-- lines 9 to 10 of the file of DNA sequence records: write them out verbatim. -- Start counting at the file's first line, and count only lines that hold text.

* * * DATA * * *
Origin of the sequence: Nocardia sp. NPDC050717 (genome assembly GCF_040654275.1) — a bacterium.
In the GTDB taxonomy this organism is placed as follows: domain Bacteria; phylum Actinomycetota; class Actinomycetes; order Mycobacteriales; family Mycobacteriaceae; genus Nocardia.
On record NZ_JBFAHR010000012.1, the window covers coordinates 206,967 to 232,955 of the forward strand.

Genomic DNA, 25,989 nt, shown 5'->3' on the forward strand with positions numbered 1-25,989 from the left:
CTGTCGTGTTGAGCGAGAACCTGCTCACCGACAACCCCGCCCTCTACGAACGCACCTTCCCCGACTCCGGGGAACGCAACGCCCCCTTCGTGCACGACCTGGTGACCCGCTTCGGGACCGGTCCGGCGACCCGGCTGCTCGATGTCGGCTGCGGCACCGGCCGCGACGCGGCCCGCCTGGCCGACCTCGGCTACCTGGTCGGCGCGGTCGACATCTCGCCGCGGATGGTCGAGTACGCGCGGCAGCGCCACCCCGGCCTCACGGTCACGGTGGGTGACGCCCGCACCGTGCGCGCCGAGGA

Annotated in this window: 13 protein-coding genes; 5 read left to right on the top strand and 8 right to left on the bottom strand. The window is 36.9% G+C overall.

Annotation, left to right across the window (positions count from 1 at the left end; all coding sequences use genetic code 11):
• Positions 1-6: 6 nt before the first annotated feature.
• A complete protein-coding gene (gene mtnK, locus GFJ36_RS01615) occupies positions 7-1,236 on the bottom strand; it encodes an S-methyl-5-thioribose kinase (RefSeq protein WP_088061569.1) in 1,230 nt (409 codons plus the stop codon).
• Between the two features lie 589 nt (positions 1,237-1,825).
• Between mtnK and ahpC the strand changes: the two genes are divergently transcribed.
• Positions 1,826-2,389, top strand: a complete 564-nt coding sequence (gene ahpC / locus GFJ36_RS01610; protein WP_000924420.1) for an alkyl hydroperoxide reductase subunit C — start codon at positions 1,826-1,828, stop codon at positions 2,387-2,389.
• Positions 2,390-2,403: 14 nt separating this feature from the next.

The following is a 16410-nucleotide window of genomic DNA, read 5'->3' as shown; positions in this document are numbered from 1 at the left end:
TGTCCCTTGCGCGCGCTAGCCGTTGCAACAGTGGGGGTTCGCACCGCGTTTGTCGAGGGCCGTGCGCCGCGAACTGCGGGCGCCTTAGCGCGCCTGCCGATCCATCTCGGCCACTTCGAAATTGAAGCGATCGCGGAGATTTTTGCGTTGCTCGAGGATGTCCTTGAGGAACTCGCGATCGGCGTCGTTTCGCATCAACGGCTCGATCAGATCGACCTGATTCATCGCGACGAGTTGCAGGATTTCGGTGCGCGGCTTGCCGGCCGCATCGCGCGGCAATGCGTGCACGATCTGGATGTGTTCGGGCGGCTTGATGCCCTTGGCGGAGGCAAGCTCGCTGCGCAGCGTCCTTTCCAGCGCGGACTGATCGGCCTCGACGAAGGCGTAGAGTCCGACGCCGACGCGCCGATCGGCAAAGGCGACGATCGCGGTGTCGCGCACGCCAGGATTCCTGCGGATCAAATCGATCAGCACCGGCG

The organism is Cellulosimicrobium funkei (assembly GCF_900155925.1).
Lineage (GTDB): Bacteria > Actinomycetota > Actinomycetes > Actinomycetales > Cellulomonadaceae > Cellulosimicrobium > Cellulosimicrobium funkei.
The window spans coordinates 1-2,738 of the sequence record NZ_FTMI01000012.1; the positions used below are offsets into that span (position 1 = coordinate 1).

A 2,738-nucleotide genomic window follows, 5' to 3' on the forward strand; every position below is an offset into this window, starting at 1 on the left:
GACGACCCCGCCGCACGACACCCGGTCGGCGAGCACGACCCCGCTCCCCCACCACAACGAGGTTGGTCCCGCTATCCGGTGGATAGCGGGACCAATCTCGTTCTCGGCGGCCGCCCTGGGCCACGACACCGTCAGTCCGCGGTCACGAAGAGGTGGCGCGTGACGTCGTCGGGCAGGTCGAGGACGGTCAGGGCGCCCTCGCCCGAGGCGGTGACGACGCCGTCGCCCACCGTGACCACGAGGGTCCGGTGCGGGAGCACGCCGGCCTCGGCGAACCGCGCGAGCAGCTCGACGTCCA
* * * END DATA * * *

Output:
• A complete protein-coding gene (gene mtnK, locus GFJ36_RS01615) occupies positions 7-1,236 on the bottom strand; it encodes an S-methyl-5-thioribose kinase (RefSeq protein WP_088061569.1) in 1,230 nt (409 codons plus the stop codon).
• Between the two features lie 589 nt (positions 1,237-1,825).